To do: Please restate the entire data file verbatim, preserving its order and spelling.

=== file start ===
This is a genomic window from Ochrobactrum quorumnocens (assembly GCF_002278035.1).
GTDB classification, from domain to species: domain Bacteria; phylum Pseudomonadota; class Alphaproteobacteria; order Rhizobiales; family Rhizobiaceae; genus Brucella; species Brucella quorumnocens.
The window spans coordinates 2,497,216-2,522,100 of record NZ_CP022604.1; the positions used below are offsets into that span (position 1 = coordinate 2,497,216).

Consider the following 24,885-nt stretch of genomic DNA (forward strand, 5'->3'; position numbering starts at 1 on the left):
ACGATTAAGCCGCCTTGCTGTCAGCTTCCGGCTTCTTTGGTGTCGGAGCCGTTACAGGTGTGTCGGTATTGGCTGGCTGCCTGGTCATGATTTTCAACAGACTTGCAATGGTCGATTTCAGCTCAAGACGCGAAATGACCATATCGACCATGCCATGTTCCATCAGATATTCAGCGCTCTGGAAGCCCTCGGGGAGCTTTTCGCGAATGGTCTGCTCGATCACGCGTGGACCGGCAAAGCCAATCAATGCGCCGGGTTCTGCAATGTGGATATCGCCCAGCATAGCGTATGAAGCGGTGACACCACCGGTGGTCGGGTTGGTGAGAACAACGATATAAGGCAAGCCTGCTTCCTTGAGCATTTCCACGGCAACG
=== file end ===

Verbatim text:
This is a genomic window from Ochrobactrum quorumnocens (assembly GCF_002278035.1).
GTDB classification, from domain to species: domain Bacteria; phylum Pseudomonadota; class Alphaproteobacteria; order Rhizobiales; family Rhizobiaceae; genus Brucella; species Brucella quorumnocens.
The window spans coordinates 2,497,216-2,522,100 of record NZ_CP022604.1; the positions used below are offsets into that span (position 1 = coordinate 2,497,216).

Consider the following 24,885-nt stretch of genomic DNA (forward strand, 5'->3'; position numbering starts at 1 on the left):
ACGATTAAGCCGCCTTGCTGTCAGCTTCCGGCTTCTTTGGTGTCGGAGCCGTTACAGGTGTGTCGGTATTGGCTGGCTGCCTGGTCATGATTTTCAACAGACTTGCAATGGTCGATTTCAGCTCAAGACGCGAAATGACCATATCGACCATGCCATGTTCCATCAGATATTCAGCGCTCTGGAAGCCCTCGGGGAGCTTTTCGCGAATGGTCTGCTCGATCACGCGTGGACCGGCAAAGCCAATCAATGCGCCGGGTTCTGCAATGTGGATATCGCCCAGCATAGCGTATGAAGCGGTGACACCACCGGTGGTCGGGTTGGTGAGAACAACGATATAAGGCAAGCCTGCTTCCTTGAGCATTTCCACGGCAACG